Mad Max in Mauritania
Trip Start Nov 01, 2012
86Trip End Jul 31, 2013
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At first it seemed there was no system at all but we soon realised there was a line up of sorts and most of the locals were enforcing the order. Lucky for us, Kim gathered up all the passports and stood in line, Dave and Tim watching her back. The rest of sat on a sheltered seat and watched the proceedings. The people had definitely changed in almost 1800km. A lot darker and with long flowing robes it seemed we had finally moved away from Europe and into Mother Africa
Well I have to say I have never seen a No Man’s Land like it. A fierce wind had blown up and visibility had dropped to about 50m. The road totally disappeared and it seemed there were a multitude of sandy tracks to take. Burnt out cars and trucks littered the landscape and plastic rubbish rolled like tumble weeds across our path. The guide book indicated this area was mined so we didn’t want to go too far off into the wilds. It looked as if we had just rolled into a Mad Max Movie.
With a multitude of paths to take and no markers to guide our way, Mabel soon stumbled into dangerous territory and we were bogged in soft sand. As we jumped out and began to dig, four locals appeared from nowhere offering their assistance. At a starting price of 100Euro we laughed them off and continued getting ourselves out. Their faces and their price dropped when they realized we knew what we were doing
During all this we seemed to have picked up a "facilitator". A tall Arabic man in a turban, driving a Mercedes led us through the maze to the border and then assisted us in jumping the queue that appeared to be at a total standstill. The immigration guys were having lunch but we lined up in anticipation of getting through fairly quickly. With the help of our new best friend it was not too bad at about an hour.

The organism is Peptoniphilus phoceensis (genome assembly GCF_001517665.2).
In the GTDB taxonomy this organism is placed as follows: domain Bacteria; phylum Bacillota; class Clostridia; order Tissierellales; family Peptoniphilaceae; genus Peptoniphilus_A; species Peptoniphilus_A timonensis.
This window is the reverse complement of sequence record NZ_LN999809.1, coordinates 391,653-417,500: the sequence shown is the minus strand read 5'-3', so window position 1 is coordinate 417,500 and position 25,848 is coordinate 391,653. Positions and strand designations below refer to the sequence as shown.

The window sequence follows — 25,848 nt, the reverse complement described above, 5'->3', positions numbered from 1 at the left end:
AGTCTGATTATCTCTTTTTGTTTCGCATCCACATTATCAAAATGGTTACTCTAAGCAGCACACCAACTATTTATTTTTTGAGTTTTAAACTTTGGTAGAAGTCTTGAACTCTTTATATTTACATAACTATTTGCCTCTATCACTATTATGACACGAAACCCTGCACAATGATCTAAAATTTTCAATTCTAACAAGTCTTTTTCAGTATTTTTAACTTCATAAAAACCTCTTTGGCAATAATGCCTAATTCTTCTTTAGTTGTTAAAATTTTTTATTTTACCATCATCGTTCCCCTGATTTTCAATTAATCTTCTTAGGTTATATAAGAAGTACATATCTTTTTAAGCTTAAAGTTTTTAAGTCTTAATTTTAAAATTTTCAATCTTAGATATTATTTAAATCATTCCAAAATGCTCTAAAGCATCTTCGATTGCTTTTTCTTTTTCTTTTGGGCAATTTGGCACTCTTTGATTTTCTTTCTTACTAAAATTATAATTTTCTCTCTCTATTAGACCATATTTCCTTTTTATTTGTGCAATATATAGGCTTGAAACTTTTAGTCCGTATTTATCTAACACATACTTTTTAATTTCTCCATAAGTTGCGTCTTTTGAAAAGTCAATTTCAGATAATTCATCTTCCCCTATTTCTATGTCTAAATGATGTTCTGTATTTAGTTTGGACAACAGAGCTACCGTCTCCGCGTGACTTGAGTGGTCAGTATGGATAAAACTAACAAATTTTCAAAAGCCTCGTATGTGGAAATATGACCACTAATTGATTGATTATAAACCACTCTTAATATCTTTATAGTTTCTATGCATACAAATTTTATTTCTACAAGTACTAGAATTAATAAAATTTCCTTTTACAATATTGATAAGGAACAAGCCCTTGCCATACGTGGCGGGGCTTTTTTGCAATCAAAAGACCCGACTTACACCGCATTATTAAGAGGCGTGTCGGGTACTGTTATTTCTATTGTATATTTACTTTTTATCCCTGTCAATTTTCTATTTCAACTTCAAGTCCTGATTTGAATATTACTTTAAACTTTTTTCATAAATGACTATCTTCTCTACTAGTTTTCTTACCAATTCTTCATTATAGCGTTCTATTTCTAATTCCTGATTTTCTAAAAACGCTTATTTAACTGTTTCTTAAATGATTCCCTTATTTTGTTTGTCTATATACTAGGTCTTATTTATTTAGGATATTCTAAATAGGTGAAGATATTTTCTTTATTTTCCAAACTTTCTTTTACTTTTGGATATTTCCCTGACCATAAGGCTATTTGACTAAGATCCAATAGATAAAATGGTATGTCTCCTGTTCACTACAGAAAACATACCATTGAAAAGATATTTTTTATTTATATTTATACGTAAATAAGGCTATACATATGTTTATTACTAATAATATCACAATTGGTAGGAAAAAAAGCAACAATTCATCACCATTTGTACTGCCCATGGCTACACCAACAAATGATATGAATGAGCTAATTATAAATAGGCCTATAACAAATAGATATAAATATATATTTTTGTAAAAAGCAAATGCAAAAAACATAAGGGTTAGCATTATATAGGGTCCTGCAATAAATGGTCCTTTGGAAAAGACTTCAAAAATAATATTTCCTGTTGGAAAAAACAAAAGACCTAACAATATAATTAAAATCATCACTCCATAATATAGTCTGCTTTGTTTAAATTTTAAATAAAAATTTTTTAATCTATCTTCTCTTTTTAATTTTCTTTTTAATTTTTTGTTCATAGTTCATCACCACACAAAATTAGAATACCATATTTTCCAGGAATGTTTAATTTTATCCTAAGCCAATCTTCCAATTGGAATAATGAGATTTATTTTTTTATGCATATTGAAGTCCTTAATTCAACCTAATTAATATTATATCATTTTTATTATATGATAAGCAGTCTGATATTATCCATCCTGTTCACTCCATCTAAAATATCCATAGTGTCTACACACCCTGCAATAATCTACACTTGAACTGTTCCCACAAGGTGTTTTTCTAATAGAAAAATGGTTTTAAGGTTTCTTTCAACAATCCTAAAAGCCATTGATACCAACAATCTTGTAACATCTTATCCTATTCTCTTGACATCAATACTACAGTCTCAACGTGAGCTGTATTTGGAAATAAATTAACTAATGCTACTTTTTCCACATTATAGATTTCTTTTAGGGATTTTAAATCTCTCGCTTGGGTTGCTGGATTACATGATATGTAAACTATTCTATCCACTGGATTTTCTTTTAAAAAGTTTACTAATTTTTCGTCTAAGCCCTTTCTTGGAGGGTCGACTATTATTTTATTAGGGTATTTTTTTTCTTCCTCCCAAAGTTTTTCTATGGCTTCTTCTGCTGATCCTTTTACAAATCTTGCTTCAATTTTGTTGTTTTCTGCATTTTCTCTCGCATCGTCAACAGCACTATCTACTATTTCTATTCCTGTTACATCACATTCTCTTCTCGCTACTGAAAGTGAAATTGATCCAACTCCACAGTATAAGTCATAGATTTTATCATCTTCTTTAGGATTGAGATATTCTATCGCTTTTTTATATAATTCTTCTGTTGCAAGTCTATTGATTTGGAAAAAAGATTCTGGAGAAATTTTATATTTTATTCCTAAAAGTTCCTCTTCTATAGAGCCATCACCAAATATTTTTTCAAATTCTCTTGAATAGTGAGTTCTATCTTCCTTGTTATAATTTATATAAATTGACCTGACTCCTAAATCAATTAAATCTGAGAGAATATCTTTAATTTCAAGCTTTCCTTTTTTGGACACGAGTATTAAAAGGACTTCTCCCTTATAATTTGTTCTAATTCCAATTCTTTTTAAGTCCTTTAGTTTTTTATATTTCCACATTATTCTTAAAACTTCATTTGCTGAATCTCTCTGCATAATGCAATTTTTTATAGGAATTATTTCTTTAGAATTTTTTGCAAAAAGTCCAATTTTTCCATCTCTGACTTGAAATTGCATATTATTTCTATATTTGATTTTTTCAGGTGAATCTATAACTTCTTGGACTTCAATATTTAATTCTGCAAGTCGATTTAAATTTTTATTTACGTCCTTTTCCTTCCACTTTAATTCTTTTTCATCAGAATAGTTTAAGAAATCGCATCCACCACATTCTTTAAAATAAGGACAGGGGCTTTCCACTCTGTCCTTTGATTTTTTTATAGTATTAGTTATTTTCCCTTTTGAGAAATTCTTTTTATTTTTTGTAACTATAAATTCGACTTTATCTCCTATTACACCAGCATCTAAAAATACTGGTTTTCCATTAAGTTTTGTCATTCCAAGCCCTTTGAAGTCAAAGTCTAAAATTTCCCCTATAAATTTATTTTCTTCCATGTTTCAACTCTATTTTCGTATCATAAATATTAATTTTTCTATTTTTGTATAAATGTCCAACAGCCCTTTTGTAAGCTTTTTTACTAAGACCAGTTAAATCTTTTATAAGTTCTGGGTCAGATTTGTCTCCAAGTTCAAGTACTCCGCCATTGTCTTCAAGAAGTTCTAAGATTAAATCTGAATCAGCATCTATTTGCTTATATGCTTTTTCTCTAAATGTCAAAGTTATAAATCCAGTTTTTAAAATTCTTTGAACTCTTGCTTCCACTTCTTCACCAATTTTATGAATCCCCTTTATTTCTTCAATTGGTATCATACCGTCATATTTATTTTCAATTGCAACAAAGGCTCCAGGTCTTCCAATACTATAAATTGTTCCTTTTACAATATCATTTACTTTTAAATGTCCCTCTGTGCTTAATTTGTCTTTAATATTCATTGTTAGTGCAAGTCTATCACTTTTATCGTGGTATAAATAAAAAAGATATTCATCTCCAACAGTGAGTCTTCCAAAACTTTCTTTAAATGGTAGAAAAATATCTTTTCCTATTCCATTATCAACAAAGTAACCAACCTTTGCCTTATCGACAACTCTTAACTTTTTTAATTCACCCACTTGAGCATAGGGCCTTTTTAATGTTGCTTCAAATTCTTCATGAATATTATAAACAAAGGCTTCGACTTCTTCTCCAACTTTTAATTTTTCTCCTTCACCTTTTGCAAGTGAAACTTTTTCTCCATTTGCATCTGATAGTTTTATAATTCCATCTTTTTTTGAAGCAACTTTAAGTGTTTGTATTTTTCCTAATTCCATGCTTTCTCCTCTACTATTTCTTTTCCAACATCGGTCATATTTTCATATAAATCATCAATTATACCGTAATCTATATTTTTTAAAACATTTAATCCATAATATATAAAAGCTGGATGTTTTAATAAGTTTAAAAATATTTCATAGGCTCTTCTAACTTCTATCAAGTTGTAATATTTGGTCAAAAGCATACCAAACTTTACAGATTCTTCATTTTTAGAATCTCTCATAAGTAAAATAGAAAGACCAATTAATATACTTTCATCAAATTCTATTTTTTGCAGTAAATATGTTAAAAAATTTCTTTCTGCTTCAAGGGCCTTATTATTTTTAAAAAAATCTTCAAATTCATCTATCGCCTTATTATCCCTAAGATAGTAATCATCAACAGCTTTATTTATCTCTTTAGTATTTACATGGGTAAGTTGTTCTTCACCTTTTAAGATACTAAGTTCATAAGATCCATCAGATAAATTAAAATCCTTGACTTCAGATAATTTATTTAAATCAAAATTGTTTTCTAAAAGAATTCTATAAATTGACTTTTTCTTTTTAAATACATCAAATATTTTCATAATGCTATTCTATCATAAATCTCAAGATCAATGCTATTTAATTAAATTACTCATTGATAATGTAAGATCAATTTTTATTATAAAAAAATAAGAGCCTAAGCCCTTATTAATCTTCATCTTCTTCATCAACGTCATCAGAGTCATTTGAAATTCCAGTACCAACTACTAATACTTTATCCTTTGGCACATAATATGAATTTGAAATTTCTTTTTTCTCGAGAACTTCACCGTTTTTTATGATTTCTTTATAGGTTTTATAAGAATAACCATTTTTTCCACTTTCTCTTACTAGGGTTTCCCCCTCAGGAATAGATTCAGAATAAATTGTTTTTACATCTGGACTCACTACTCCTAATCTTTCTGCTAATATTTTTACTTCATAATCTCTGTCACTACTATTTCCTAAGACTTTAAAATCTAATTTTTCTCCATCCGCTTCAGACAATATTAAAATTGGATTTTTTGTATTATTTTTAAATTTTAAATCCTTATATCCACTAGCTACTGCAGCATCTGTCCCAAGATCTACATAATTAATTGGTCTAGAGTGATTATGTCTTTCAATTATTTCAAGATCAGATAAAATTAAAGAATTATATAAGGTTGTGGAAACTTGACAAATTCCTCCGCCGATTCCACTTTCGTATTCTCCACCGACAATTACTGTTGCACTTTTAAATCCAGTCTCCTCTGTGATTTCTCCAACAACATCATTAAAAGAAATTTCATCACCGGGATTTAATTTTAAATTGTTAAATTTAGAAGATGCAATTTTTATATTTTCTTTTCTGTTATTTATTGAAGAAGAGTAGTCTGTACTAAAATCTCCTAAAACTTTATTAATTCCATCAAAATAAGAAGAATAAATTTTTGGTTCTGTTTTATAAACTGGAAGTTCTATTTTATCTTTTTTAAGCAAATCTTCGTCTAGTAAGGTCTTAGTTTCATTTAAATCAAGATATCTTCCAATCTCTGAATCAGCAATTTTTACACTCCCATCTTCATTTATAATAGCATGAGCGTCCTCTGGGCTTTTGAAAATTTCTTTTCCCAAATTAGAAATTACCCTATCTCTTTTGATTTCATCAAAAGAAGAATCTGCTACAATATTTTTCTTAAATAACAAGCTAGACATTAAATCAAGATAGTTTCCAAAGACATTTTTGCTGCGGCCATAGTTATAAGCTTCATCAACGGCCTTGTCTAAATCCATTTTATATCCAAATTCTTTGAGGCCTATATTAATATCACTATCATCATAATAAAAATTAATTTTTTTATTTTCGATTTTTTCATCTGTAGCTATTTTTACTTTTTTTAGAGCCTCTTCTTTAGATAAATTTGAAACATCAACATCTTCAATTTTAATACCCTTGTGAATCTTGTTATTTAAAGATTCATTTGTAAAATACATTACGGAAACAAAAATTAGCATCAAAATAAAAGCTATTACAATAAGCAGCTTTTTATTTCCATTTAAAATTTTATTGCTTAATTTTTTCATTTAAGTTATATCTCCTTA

A few more checks and we were finally in Mauritania, country number 86 for me and 83 for us. The road was unexpectedly good after our experience between the border posts. The wind was still howling, buffeting the truck fro side to side as we headed down the peninsula to Nouadobou. I couldn’t wait to pitch the in a sand storm once again.
As we entered the town it was very obvious we had left Morocco
We arrived at Chez Ali campsite which was enclosed within high walls, almost completely blocking out the wind. The rooms didn’t warrant an extra payment for an upgrade so we all pitched out tents closely together near the wall. While some went off to investigate changing money, I jumped into the cold but refreshing shower. Layers of sand washed down the drain and after the bedding had been shaken free of most of the grit we had a lie down.
Dinner was a lamb casserole with pasta and after chatting with a British girl travelling by herself we dragged our tired and sorry arses to bed. Ear plugs in to stop the noise from our fellow traveller’s snoring and we drifted off into a sand free, warm slumber. Exploring the city could wait til tomorrow.
We enjoyed a leisurely breakfast before heading to the harbour. Slightly off track we were helped out by one of the locals who came back about 5 minutes later and piled us all into the back of his ute and dropped us right in front of a number of locals selling fish
On our way back to camp we dropped into the local stadium where the end of an international marathon was being played out. Kids of various ages had been competing in the 5km, 10km and 21km races, including girls I’m happy to say. We chatted with a few and danced with some others. Happy snaps all-round before we made our departure.
My general impression after 24 hours is that Mauritania was much poorer than Morocco but the locals were friendly, colourful and generally helpful, boding well for the next week or so.